Time to the summit of Devil’s Thumb was exactly 2 hours and 30 minutes. Distance is 6.7 km. Elevation gain is 738 m.
Devil’s Thumb Return
Return the way you came, back to the Big Beehive pass. From here, we extended our day by heading out to the Big Beehive outlook. We were still not done though, so decided to head across to the Little Beehive. This provided great views back towards what we had just hiked, and was well worth the effort.
To see a detailed description of hiking to the Little Beehive, click here.
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Totals – Tracked on Strava
Date: August 25th, 2020
Group: Three (Alisen, Mike and Annette)
Distance: 13.4 km
Elevation: 738 m (2,435′)
Time: 4 hours 30 minutes
(time is estimate as we continued to the Big and Little Beehives after Devil’s Thumb)
Thank you!!! I hike for a variety of reasons, however this one in particular was 100% based on the summit photo. So lucky to have finally nabbed it!!!
When you set out a goal and accomplish it. Such an amazing feeling. I’m sure the beauty alone was worth it.
You are correct! The beauty was the award. How very astute of you. Blessings.
I went to Banff last summer and hiked to Lake Agnes and Big Beehive. We contemplated hiking Devil’s Thumb, but I forgot to bring my hiking poles. So we decided to hike to the second tea house at Plain of the Six Glaciers instead. Glad we did that as I’m not sure I could have survived this hike without them. Especially the downhill portion. Those views from the top look amazing.
You can never go wrong by visiting the Plain of the Six Glaciers! Indeed, you would have the same view as us of Mount Victoria and the glaciers as we did. I am glad you got to visit both tea houses!
In 2009, my husband and I went up to Abbot Hut and attempted Mount Victoria. Unfortunately, an electrical storm kicked off, and we were the highest things on the highest mountain. We had to retreat. Shortly afterwards, the rain turned to snow. The entire mountain was encrusted in ice. So, no attempt the next day. I always thought I would be back, but with Abbot Hut in jeopardy, I may have been wrong.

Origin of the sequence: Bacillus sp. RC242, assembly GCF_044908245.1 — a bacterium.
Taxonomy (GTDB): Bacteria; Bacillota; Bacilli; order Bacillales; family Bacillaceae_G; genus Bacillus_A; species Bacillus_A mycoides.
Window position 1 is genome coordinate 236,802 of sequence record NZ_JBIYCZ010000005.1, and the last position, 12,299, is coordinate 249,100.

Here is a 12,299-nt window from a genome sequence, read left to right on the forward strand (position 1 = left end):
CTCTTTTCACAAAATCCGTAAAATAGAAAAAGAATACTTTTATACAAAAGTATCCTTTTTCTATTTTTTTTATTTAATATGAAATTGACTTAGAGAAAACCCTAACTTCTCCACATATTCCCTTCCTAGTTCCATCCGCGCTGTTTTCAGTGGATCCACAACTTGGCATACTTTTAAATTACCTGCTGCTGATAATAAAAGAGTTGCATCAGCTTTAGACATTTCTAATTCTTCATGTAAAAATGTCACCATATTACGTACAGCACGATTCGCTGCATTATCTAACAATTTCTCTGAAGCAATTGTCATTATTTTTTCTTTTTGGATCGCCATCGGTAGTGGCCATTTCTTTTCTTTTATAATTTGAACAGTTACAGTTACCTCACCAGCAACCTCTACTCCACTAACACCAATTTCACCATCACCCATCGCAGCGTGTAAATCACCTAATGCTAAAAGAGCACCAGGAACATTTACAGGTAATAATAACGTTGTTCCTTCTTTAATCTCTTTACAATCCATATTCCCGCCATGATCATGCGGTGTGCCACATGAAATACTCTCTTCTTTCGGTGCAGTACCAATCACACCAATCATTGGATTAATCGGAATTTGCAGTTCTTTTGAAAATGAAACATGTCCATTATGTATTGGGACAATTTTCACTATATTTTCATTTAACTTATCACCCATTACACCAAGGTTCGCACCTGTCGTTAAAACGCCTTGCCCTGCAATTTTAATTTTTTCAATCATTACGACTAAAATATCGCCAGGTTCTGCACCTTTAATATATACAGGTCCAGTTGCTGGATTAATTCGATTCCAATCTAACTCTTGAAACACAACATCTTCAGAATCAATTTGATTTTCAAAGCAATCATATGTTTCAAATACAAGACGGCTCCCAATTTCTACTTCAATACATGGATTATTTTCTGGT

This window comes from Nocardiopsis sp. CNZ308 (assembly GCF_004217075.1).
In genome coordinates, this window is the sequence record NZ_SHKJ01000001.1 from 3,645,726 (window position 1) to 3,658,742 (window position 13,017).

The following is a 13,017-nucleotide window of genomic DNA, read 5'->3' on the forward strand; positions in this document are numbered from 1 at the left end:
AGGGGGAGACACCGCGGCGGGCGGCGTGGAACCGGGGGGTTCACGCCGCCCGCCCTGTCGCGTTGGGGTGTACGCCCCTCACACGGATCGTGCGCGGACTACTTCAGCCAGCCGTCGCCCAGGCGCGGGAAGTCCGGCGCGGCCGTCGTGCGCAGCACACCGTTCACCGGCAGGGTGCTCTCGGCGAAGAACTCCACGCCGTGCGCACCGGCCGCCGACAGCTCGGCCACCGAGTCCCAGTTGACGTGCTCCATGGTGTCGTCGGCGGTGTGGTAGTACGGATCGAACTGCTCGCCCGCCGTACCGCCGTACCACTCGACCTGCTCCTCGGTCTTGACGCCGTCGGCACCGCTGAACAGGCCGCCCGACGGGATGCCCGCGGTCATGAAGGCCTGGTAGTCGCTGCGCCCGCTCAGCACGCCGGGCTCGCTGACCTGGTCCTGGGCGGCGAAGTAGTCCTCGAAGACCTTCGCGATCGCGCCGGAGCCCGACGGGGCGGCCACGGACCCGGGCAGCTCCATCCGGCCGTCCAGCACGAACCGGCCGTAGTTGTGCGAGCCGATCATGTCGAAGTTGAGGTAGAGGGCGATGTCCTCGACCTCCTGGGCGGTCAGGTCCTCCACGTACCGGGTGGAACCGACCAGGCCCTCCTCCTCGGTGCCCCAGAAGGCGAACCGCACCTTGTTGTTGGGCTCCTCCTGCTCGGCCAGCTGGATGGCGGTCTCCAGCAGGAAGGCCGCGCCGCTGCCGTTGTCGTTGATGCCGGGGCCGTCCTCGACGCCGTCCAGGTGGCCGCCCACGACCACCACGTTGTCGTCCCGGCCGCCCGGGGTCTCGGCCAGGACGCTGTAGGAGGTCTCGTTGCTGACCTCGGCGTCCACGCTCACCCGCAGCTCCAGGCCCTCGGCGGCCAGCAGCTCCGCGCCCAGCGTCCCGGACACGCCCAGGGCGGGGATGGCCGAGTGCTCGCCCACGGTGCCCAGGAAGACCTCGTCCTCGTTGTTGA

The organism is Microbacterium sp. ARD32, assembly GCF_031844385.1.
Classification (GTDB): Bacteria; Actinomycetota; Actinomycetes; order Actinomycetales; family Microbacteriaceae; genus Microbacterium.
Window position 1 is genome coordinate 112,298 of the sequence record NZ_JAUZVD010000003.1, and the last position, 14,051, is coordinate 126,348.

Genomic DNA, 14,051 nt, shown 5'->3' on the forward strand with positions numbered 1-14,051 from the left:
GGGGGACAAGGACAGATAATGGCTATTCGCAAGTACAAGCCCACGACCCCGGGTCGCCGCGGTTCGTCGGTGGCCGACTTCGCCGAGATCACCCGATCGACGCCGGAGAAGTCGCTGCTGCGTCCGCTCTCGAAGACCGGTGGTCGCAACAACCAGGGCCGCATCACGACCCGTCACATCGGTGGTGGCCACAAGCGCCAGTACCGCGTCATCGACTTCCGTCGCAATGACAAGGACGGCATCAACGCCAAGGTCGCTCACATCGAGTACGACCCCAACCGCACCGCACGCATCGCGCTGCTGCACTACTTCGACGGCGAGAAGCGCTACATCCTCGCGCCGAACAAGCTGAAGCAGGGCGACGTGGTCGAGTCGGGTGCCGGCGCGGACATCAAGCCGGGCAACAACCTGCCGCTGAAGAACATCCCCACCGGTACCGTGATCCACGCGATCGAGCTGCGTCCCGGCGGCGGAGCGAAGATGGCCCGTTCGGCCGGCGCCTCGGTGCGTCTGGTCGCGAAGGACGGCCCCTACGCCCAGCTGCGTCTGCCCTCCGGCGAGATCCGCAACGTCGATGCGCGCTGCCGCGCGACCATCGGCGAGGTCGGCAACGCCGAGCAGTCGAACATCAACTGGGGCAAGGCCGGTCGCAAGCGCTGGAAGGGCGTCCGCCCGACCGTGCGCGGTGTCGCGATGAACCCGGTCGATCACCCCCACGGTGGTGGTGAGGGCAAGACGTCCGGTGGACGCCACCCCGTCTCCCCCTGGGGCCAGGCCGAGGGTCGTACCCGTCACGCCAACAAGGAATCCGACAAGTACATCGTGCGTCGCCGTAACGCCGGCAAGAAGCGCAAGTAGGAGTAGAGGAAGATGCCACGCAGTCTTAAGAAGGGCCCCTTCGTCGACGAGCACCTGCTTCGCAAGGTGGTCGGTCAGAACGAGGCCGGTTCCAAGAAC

One to add to our list. Great description and beautiful pics.
Absolutely!!! The larch are in full fall colour right now too.
Great images! Thank you for sharing.
My pleasure! I hope they inspire you to create your own adventures, whatever that may be.
I already feel inspired🧚♀️ Thank you for sharing positive messages during these difficult times.
Yes, it is a hard time for many of us. It’s a time for a reassessment, and to find what really matters to us. I think we can all find what we really want to do during this time.
My pleasure 😇👌🙏💙
Thank you! The scenery does all the hard work – I just have to point the camera 🙂
I think so.That moment will be amazing when you recording a short video [that level]. Phenomenal views![ pics] and also a short video [capturing moment]!!
I am so glad you enjoyed it. Thank you for you comment on the video. I am now trying to do more video and to share that with people.
Wow such pretty shots
Thank you! It was a dream come true to go there.
Indeed it is
Awesome pictures n lovely post thnx to share this lovely post
Thank you so much. It’s a beautiful part of the world.
Beautiful picture ❤️ peace 🌼
Thank you. I am glad you liked it.
Those photographs look gorgeous! ❤️✨
I have been wanting to do this hike for a while (I read about it in the “don’t waste your time in the Rockies book”), but this is the first time I saw the views – wooooowza!
Thank you so much for sharing them Alisen! I can’t wait to get back out on these trails next summer!
I read this post and followed you straight away… but I thought I should come back and comment so you feel appreciated. 🙂
Oh, that is SO SWEET of you! Thank you for commenting and sharing your thoughts. Yes – I DO appreciate it. When I first saw that view on the cover of National Geographic, I knew I needed to go. When you get up there next year, please come back and tell me how it went. There were a dozen more photos I could have used, so take your time and enjoy it.